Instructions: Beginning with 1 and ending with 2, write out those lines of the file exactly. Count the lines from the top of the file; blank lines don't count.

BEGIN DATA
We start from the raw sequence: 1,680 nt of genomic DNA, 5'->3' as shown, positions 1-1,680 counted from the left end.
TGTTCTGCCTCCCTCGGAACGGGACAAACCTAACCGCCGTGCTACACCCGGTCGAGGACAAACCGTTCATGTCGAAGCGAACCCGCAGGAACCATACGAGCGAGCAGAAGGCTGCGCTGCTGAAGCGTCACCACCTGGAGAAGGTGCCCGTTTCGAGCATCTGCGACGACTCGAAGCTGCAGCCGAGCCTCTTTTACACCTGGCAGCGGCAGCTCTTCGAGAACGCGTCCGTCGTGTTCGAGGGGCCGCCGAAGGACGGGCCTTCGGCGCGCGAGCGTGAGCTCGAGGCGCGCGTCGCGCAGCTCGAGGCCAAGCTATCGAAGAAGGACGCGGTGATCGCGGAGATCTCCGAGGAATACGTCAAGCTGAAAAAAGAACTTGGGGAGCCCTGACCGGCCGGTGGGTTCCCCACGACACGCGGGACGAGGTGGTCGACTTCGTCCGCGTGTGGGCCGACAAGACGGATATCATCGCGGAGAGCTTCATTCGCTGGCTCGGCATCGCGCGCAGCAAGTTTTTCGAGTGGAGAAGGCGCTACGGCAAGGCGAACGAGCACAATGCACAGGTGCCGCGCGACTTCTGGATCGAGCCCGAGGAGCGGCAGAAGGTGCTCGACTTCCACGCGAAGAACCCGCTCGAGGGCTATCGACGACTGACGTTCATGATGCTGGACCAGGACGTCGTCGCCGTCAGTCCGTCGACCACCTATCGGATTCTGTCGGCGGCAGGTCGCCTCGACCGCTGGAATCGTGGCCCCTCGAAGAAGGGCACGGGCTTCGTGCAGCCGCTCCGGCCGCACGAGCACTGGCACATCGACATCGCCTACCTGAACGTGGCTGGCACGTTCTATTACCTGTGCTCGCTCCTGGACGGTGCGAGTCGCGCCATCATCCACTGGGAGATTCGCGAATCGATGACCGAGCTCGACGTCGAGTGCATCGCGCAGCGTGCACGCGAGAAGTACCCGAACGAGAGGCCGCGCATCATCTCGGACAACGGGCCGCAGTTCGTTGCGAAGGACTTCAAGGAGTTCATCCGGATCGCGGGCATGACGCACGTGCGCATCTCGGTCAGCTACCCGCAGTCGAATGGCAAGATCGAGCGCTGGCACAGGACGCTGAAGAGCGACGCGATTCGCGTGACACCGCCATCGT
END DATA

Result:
We start from the raw sequence: 1,680 nt of genomic DNA, 5'->3' as shown, positions 1-1,680 counted from the left end.
TGTTCTGCCTCCCTCGGAACGGGACAAACCTAACCGCCGTGCTACACCCGGTCGAGGACAAACCGTTCATGTCGAAGCGAACCCGCAGGAACCATACGAGCGAGCAGAAGGCTGCGCTGCTGAAGCGTCACCACCTGGAGAAGGTGCCCGTTTCGAGCATCTGCGACGACTCGAAGCTGCAGCCGAGCCTCTTTTACACCTGGCAGCGGCAGCTCTTCGAGAACGCGTCCGTCGTGTTCGAGGGGCCGCCGAAGGACGGGCCTTCGGCGCGCGAGCGTGAGCTCGAGGCGCGCGTCGCGCAGCTCGAGGCCAAGCTATCGAAGAAGGACGCGGTGATCGCGGAGATCTCCGAGGAATACGTCAAGCTGAAAAAAGAACTTGGGGAGCCCTGACCGGCCGGTGGGTTCCCCACGACACGCGGGACGAGGTGGTCGACTTCGTCCGCGTGTGGGCCGACAAGACGGATATCATCGCGGAGAGCTTCATTCGCTGGCTCGGCATCGCGCGCAGCAAGTTTTTCGAGTGGAGAAGGCGCTACGGCAAGGCGAACGAGCACAATGCACAGGTGCCGCGCGACTTCTGGATCGAGCCCGAGGAGCGGCAGAAGGTGCTCGACTTCCACGCGAAGAACCCGCTCGAGGGCTATCGACGACTGACGTTCATGATGCTGGACCAGGACGTCGTCGCCGTCAGTCCGTCGACCACCTATCGGATTCTGTCGGCGGCAGGTCGCCTCGACCGCTGGAATCGTGGCCCCTCGAAGAAGGGCACGGGCTTCGTGCAGCCGCTCCGGCCGCACGAGCACTGGCACATCGACATCGCCTACCTGAACGTGGCTGGCACGTTCTATTACCTGTGCTCGCTCCTGGACGGTGCGAGTCGCGCCATCATCCACTGGGAGATTCGCGAATCGATGACCGAGCTCGACGTCGAGTGCATCGCGCAGCGTGCACGCGAGAAGTACCCGAACGAGAGGCCGCGCATCATCTCGGACAACGGGCCGCAGTTCGTTGCGAAGGACTTCAAGGAGTTCATCCGGATCGCGGGCATGACGCACGTGCGCATCTCGGTCAGCTACCCGCAGTCGAATGGCAAGATCGAGCGCTGGCACAGGACGCTGAAGAGCGACGCGATTCGCGTGACACCGCCATCGT